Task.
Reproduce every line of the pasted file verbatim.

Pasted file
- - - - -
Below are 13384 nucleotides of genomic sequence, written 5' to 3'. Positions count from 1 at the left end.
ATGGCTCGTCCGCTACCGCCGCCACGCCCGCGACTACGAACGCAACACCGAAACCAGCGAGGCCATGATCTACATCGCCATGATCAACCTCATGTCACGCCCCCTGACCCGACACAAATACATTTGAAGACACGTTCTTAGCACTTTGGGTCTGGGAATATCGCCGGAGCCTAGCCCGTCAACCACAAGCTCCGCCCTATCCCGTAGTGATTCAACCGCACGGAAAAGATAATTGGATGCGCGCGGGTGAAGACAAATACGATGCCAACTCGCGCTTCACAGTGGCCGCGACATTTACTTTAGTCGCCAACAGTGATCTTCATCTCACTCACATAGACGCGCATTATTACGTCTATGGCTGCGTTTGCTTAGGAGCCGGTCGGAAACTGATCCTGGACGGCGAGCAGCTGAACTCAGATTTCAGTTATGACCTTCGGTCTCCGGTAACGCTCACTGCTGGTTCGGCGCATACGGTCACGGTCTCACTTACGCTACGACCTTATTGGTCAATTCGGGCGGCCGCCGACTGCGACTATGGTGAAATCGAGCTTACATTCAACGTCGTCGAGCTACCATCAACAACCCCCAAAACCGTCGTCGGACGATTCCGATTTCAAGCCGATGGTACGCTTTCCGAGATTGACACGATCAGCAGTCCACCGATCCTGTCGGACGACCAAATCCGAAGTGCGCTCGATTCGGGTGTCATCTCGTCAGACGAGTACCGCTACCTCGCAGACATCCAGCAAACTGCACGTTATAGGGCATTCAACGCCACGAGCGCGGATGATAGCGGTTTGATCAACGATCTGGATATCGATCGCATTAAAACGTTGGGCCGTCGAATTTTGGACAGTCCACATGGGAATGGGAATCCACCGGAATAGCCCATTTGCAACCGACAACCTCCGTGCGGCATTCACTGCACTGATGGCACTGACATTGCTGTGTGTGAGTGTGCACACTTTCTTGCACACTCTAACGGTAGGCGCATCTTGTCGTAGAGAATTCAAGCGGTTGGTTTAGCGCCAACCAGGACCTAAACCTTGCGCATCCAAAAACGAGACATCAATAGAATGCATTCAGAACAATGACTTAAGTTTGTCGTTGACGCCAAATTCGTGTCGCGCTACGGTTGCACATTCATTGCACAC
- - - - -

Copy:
Below are 13384 nucleotides of genomic sequence, written 5' to 3'. Positions count from 1 at the left end.
ATGGCTCGTCCGCTACCGCCGCCACGCCCGCGACTACGAACGCAACACCGAAACCAGCGAGGCCATGATCTACATCGCCATGATCAACCTCATGTCACGCCCCCTGACCCGACACAAATACATTTGAAGACACGTTCTTAGCACTTTGGGTCTGGGAATATCGCCGGAGCCTAGCCCGTCAACCACAAGCTCCGCCCTATCCCGTAGTGATTCAACCGCACGGAAAAGATAATTGGATGCGCGCGGGTGAAGACAAATACGATGCCAACTCGCGCTTCACAGTGGCCGCGACATTTACTTTAGTCGCCAACAGTGATCTTCATCTCACTCACATAGACGCGCATTATTACGTCTATGGCTGCGTTTGCTTAGGAGCCGGTCGGAAACTGATCCTGGACGGCGAGCAGCTGAACTCAGATTTCAGTTATGACCTTCGGTCTCCGGTAACGCTCACTGCTGGTTCGGCGCATACGGTCACGGTCTCACTTACGCTACGACCTTATTGGTCAATTCGGGCGGCCGCCGACTGCGACTATGGTGAAATCGAGCTTACATTCAACGTCGTCGAGCTACCATCAACAACCCCCAAAACCGTCGTCGGACGATTCCGATTTCAAGCCGATGGTACGCTTTCCGAGATTGACACGATCAGCAGTCCACCGATCCTGTCGGACGACCAAATCCGAAGTGCGCTCGATTCGGGTGTCATCTCGTCAGACGAGTACCGCTACCTCGCAGACATCCAGCAAACTGCACGTTATAGGGCATTCAACGCCACGAGCGCGGATGATAGCGGTTTGATCAACGATCTGGATATCGATCGCATTAAAACGTTGGGCCGTCGAATTTTGGACAGTCCACATGGGAATGGGAATCCACCGGAATAGCCCATTTGCAACCGACAACCTCCGTGCGGCATTCACTGCACTGATGGCACTGACATTGCTGTGTGTGAGTGTGCACACTTTCTTGCACACTCTAACGGTAGGCGCATCTTGTCGTAGAGAATTCAAGCGGTTGGTTTAGCGCCAACCAGGACCTAAACCTTGCGCATCCAAAAACGAGACATCAATAGAATGCATTCAGAACAATGACTTAAGTTTGTCGTTGACGCCAAATTCGTGTCGCGCTACGGTTGCACATTCATTGCACAC